Saudi Arabia regulatory reforms

21 May, 2024 - Saudi Arabia

Since the release of the Kingdom’s Vision 2030 strategy in 2016, the country has undergone a transformation. The word is often used liberally and with hyperbole, but you only have to look how quickly Saudi’s regulatory ecosystem has evolved to know that this is genuinely transformation.

And the results do speak for themselves – foreign investment into Saudi has steadily risen since the Vision.

A fast-evolving regulatory landscape

With over 600 reforms undertaken in recent years, the landscape is continuously changing – while this constant evolution does create an element of uncertainty, they are ultimately intended to create a more conducive environment for the private sector. Key reforms include:

  • The creation of the Saudi Business Center as a One Stop Shop for key government services
  • Simplified and expedited construction permits and civil defense approvals
  • Simplified and expedited property registration, digitized land records and transparent fee schedule
  • Streamlined electricity connections and faster meter installations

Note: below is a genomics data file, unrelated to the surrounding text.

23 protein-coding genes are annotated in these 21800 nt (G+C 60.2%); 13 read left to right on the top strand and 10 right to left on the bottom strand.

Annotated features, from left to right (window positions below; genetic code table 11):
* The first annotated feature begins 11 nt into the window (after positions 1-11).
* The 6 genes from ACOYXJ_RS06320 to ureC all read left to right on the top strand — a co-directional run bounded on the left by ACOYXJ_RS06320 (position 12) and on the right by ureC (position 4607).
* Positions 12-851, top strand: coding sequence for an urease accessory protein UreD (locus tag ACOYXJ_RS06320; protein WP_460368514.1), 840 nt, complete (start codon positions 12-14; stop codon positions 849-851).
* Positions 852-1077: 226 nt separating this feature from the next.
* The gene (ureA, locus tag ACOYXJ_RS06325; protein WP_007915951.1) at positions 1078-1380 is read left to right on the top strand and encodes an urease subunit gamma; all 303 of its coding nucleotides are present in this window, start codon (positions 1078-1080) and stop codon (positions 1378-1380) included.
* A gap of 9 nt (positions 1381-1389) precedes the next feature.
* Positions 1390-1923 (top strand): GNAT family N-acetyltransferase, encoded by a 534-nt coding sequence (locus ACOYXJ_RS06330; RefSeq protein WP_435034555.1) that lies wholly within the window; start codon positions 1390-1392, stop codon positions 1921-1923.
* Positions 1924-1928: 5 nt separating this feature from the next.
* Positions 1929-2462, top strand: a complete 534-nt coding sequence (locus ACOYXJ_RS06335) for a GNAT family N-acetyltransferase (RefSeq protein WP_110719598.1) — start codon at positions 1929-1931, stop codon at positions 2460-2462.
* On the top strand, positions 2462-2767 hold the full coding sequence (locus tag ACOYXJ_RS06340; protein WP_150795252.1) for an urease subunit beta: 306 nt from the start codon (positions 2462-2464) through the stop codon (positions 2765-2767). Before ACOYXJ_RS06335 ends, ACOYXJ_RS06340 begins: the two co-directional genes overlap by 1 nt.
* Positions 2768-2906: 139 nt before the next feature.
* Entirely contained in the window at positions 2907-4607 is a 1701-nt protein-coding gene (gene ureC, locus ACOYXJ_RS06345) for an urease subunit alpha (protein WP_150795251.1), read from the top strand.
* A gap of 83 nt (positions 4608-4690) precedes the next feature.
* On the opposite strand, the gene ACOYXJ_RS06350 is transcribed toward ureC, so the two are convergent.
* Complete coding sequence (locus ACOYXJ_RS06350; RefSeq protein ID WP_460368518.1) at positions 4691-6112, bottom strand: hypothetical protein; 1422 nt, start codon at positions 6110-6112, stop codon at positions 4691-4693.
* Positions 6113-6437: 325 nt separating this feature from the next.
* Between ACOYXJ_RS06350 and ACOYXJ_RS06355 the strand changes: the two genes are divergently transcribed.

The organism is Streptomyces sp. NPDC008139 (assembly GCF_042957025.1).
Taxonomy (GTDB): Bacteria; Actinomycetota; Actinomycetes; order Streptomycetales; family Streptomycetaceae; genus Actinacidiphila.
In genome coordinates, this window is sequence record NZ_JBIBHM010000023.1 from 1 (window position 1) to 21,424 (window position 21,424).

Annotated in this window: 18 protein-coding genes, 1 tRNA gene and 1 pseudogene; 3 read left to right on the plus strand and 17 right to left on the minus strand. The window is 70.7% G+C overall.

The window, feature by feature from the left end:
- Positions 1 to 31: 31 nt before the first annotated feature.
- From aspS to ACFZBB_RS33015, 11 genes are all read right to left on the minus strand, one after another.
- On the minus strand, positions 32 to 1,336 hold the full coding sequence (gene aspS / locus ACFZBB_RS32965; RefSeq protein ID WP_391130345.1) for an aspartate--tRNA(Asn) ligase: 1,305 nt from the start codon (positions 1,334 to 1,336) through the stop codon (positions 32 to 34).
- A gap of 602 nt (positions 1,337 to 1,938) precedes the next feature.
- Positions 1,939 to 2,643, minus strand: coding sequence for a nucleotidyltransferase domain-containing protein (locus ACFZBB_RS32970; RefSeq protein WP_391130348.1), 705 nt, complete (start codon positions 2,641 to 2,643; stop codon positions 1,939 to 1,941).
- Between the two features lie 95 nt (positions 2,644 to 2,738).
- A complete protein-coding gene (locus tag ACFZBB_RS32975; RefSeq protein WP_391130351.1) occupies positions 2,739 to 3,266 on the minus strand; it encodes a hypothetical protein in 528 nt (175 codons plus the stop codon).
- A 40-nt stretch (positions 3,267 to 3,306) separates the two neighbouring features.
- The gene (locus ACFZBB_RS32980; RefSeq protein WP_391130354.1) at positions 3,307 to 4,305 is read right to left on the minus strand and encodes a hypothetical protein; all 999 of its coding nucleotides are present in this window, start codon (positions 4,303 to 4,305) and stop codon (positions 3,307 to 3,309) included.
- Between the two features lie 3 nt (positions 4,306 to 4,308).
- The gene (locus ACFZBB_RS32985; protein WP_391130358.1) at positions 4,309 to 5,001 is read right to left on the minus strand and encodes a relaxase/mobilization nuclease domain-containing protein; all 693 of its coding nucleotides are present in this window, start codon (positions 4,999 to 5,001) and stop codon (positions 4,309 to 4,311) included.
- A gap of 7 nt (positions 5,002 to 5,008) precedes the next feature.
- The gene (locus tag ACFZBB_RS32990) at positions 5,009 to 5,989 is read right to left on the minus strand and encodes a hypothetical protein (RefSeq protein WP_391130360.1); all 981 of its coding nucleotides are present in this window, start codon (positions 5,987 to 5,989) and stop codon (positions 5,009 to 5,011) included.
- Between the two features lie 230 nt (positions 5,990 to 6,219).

• Improved access to credit through secured transactions law and insolvency law, and out-of-court enforcement
  • Recent announcement to waive import duties on certain manufacturing goods to boost industrial activity
  • Strengthened protections for minority investors, increased access to evidence at trial, shareholding rights, disclosures
  • Strengthened contract enforcement, transparency on court procedure and performance, e-systems, civil procedure changes

A new investment platform through Special Economic Zones

In May 2023, the Kingdom launched 5 special economic zones. These are potentially the first of many, and seen as a response to two things:

  • Intense regional competition, in particular the UAE, who have leveraged a vast free zone ecosystem to industrialize at pace
  • The constant reforms in the wider economy, recognizing the potential uncertainty this may create for investors

The regulations are being finalized, but are expected to further appeal to international investors, including through:

  • Best-practice company establishment regulations and a simplified licensing process
  • Flexibility on labour, including standardized contracts and ability to transfer labour between different SEZ companies
  • Greater protection and transparency and tax, enabled by KSA’s 30 double taxation agreements
  • Unrestricted foreign ownership and capital repatriation

While challenges still remain on the ground, the pace of change demonstrates a Kingdom serious about doing business.